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Prices Continue Their Climb

Home prices have risen 6.7 percent since this time last year, according to the most recent Home Price Index released by CoreLogic this morning. Prices are now nearly 50 percent higher than their low point, reached in March 2011.

Over the month, home prices were up 1.1 percent compared to May. By the end of 2017 though, CoreLogic forecasts price growth will slow, largely due to inventory shortages, according to Dr. Frank Nothaft, Chief Economist at CoreLogic.

“The growth in sales is slowing down, and this is not due to lack of affordability, but rather a lack of inventory,” Nothaft said. “As of Q2 2017, the unsold inventory as a share of all households is 1.9 percent, which is the lowest Q2 reading in over 30 years.”

Overall, CoreLogic’s HPI forecasts a price growth of about 5.2 percent over the year.

According to Frank Martell, President and CEO of CoreLogic, overcoming the current inventory shortage is crucial to keeping U.S. homes affordable.

“Home prices are marching ever higher, up almost 50 percent since the trough in March 2011,” Martell said. “With no end to the escalation in sight, affordability is rapidly deteriorating nationally and especially in some key markets such as Denver, Houston, Miami, and Washington. While low mortgage rates are keeping the market affordable from a monthly payment perspective, affordability will likely become a much bigger challenge in the years ahead until the industry resolved the housing supply challenge.”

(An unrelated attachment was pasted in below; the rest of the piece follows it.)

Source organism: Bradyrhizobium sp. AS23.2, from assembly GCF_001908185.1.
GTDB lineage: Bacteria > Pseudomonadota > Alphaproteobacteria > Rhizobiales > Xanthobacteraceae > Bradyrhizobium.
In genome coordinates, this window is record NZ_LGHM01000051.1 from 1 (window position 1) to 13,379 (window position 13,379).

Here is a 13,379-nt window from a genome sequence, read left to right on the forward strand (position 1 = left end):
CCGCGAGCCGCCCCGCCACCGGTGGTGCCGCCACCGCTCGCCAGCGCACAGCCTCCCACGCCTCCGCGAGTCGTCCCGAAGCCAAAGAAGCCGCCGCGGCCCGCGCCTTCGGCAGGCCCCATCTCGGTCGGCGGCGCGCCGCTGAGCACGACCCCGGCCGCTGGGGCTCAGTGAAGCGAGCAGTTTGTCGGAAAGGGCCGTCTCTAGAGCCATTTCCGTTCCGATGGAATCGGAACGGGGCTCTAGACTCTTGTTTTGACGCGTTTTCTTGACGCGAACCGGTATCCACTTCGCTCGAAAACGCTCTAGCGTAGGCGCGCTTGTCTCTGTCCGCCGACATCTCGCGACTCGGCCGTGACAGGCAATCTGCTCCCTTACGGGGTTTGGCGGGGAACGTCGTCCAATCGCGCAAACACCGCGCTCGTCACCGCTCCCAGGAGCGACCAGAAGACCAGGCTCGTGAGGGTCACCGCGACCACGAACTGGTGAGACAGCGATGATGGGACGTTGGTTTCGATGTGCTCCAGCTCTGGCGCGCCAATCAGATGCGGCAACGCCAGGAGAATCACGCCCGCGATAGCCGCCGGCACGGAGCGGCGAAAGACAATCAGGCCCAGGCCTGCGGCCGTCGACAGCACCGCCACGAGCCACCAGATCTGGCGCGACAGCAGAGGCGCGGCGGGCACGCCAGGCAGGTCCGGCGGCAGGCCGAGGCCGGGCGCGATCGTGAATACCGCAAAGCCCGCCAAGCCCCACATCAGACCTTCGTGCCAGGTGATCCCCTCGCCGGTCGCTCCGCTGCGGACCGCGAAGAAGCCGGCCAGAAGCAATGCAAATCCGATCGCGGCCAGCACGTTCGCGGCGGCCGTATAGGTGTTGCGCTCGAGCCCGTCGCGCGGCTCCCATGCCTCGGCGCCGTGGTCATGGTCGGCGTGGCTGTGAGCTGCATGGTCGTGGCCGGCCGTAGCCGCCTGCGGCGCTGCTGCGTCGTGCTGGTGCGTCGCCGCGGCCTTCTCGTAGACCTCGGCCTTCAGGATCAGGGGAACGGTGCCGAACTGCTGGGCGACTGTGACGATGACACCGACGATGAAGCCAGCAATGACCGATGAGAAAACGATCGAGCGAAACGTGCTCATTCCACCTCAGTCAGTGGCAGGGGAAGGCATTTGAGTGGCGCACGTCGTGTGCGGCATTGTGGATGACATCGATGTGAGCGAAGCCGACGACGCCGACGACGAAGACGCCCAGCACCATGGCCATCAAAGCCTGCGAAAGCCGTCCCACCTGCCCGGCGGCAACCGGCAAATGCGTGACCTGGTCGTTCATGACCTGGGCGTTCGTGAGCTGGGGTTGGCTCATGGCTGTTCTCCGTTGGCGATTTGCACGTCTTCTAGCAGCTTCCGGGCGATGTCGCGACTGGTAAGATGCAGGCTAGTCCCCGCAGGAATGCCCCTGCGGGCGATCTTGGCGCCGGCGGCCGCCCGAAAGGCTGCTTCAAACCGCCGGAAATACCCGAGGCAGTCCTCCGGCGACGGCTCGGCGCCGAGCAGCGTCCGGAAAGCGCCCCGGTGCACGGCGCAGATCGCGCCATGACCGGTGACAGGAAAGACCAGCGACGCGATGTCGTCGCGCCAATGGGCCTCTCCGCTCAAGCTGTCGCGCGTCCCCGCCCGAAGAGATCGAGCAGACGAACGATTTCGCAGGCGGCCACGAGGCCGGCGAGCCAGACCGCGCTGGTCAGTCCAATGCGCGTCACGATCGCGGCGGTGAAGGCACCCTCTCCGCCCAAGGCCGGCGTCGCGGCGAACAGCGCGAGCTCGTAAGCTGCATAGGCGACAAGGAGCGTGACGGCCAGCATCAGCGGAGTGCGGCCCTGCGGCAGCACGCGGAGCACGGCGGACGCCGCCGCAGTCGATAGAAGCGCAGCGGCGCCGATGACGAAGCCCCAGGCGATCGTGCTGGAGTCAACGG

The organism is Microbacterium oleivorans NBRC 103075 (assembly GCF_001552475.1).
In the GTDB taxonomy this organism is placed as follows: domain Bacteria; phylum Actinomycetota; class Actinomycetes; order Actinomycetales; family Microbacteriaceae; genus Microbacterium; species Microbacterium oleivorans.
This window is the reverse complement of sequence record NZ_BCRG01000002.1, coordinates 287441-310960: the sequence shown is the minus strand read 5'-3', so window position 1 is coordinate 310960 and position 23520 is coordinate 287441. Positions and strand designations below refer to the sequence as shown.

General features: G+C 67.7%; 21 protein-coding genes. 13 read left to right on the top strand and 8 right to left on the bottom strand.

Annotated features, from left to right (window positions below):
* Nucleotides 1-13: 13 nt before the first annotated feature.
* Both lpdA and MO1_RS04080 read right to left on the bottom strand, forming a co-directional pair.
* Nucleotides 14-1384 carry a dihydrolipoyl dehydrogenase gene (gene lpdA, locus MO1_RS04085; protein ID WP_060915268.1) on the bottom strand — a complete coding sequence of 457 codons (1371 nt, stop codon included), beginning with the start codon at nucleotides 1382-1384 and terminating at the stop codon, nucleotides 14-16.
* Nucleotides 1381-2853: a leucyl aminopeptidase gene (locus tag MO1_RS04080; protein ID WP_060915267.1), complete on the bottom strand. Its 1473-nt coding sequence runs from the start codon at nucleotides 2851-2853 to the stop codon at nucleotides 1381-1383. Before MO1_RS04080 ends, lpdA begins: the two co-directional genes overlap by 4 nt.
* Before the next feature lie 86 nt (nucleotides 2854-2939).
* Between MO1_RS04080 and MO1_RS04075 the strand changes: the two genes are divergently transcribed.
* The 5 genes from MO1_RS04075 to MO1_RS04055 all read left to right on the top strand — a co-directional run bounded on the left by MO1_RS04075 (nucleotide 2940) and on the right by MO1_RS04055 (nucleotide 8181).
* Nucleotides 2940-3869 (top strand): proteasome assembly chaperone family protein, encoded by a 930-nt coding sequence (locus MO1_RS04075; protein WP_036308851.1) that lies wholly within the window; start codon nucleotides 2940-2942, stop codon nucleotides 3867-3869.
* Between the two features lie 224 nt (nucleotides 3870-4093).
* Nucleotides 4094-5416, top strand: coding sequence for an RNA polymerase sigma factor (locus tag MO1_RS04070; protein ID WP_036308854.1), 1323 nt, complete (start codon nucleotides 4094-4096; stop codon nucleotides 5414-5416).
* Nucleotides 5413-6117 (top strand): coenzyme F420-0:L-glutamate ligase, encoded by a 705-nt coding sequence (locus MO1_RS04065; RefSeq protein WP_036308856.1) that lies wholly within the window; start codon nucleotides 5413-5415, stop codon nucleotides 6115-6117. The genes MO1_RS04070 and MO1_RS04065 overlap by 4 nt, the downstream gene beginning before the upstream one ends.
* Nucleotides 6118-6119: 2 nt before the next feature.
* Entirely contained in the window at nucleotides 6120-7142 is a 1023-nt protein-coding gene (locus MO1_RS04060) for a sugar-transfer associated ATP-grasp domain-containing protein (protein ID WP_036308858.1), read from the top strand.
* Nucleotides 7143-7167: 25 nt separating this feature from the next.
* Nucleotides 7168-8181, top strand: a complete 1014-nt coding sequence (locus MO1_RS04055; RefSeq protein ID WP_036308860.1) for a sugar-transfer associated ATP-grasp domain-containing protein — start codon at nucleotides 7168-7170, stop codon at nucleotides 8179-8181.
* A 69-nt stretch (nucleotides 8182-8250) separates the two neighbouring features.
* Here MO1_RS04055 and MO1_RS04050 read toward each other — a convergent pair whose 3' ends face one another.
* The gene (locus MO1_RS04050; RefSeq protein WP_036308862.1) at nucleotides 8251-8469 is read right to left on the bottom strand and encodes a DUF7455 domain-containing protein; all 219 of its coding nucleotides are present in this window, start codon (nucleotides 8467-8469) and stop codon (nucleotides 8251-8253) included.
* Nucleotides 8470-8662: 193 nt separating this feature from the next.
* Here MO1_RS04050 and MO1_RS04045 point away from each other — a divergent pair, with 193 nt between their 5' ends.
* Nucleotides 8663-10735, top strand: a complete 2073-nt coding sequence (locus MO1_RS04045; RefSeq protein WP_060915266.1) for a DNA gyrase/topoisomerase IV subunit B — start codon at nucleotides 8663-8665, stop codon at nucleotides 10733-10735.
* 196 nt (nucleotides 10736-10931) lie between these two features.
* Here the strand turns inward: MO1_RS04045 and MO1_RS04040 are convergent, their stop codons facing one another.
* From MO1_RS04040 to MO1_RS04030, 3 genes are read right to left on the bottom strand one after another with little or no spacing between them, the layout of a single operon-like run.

The HPI also shed light on home prices in individual metro markets—specifically, if average prices are undervalued, at value, or overvalued. According to the report, there were four metros overvalued for the month of June: Denver-Aurora-Lakewood, Colorado; Houston-The Woodlands-Sugar Land, Texas’ Miami-Miami Beach-Kendall, Florida; and Washington-Arlington-Alexandria in the District of Columbia, Virginia, Maryland, and West Virginia.

According to CoreLogic, an overvalued market is “one in which home prices are at least 10 percent higher than the long-term, sustainable level, while an undervalued market is one in which home prices are at least 10 percent below the sustainable level.”

About Author: Aly J. Yale

Aly J. Yale is a longtime writer and editor from Texas. Her resume boasts positions with The Dallas Morning News, NBC, PBS, and various other regional and national publications. She has also worked with both the Five Star Institute and REO Red Book, as well as various other mortgage industry clients on content strategy, blogging, marketing, and more.
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